• My grandmother asked me tonight to explain the current international state of affairs. At the end of it, she, utterly bewildered, asked my why they didn’t just ‘make peace’.

    Lacking a better idea, I a few lines of this.

    (Source: Spotify)

    • 2
    • 2
  • theheadlesshashasheen:

    coldalbion:

    theheadlesshashasheen:

    Pythagoras: We’d know a lot about him, except a lot of ancient assholes wrote conflicting things.

    Thanks a lot, Romans.

    Do not forget that even the Greeks disagreed on him, and warped him to their own ends. See Plato and Aristotle.

    True enough!

    I’m just cruel to the Romans because it’s easy. I’ll return to being scornful about Plato eventually.

    [insert standard quip about barbarians.]

    • 23
  • awgusteen:

    prosperosfootnotes
    DW?
    Doctor Who

    Yeah I forgot it was on tonight. Fortunately, DVR is a thing and Past Me was not so forgetful.

    • 1
  • kushl0rd:

    prosperosfootnotes:

    kushl0rd:

    theheadlesshashasheen:

    Pythagoras: We’d know a lot about him, except a lot of ancient assholes wrote conflicting things.

    Thanks a lot, Romans.

    A lot of the Romans had a pretty hardcore Roman bias, i.e., then, as in now, nationalism was a huge factor in distributing information about other lands. So if anything the Romans should sit down and shut the fuck up.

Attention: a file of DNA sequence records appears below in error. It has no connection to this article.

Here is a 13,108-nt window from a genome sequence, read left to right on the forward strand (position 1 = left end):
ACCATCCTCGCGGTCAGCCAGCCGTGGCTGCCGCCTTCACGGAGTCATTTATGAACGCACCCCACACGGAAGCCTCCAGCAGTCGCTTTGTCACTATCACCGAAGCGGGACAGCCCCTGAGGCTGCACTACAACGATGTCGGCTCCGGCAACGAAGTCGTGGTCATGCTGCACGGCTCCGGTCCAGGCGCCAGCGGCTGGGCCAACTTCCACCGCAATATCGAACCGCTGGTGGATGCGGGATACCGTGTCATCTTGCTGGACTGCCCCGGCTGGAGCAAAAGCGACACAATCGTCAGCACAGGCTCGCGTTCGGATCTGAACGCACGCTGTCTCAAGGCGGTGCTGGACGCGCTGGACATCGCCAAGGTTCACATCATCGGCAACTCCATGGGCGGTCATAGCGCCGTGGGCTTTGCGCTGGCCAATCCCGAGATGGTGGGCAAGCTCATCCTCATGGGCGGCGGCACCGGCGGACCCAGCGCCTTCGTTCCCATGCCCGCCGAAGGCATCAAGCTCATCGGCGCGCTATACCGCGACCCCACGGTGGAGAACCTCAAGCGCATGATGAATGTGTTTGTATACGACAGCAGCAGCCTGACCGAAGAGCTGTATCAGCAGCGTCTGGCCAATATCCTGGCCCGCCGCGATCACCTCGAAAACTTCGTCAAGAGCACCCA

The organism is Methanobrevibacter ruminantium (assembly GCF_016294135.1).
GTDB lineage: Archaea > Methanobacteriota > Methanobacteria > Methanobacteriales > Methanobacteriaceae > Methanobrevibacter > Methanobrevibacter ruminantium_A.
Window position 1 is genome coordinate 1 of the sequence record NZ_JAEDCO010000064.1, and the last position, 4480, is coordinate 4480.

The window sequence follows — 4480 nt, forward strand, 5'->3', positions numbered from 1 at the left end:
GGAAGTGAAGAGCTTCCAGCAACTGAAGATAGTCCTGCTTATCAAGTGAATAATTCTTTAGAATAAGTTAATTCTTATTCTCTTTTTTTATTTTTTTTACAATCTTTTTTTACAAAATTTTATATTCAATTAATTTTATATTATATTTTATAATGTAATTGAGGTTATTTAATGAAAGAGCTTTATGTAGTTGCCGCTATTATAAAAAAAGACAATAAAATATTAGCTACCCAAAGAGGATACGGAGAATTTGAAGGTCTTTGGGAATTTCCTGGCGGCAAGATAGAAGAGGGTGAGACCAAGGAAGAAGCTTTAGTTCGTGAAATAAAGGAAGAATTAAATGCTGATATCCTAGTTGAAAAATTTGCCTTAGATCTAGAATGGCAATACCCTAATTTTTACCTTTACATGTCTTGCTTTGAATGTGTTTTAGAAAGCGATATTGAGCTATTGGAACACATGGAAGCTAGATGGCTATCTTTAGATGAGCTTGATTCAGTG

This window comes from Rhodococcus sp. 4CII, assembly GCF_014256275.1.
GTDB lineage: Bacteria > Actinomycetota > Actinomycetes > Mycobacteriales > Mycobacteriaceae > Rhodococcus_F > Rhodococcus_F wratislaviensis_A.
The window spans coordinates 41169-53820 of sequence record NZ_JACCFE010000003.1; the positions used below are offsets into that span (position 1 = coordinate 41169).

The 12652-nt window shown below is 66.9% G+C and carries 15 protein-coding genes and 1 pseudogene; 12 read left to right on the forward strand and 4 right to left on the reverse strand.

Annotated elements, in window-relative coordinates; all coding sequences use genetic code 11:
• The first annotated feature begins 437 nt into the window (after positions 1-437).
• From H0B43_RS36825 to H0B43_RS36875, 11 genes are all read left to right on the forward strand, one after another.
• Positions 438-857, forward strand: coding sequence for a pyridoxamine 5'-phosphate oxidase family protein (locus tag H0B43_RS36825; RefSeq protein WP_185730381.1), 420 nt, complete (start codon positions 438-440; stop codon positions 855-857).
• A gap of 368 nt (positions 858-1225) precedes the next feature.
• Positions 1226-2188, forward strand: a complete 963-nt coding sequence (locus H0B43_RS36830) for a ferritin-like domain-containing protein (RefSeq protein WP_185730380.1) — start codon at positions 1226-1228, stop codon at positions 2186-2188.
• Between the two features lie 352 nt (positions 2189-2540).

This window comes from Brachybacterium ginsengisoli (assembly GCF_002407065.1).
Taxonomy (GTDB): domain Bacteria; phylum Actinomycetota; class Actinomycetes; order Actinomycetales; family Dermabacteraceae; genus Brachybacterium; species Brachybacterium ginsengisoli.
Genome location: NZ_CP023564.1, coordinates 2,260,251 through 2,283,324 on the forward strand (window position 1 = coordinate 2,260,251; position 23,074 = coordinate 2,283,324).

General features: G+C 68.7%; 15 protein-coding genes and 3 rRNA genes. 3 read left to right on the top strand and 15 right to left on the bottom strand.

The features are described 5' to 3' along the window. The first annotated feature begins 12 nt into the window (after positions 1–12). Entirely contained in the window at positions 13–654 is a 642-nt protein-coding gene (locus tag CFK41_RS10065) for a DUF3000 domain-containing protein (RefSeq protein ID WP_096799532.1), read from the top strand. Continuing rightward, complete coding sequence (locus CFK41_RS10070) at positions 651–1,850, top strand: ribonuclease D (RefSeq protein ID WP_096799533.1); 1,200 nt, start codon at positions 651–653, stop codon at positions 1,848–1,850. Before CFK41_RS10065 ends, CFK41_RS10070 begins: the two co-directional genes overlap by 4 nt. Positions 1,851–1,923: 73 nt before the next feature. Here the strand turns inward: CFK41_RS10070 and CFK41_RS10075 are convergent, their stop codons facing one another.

You know there’s a strong debate in political science about whether or not Nationalism per se is something that’s ancient or requires modern innovations in communication to reach a critical mass.

    And I’m over here like

    You know The Aeneid is a thing, right?

    That’s total bullshit. Letters were a thing. Proclomations were a thing. Common works, as you cited, like The Aeneid, only needed the memorization of poets and lyricists to spread from nation to nation, colony to colony, and arguably all of Rome’s mythology is a testament to their national pride. Their mythology, unlike the Greeks, is much more specific in its time, place, and names. I think this is less because Rome was anal but more because Rome wanted to seem more mythological sound than other nations. 

    Um, no.

    Well to be fair when I say “modern communication” I mean “the printing press”. But, essentially: Yeah, what you said.

    • 23
  • kushl0rd:

    theheadlesshashasheen:

    Pythagoras: We’d know a lot about him, except a lot of ancient assholes wrote conflicting things.

    Thanks a lot, Romans.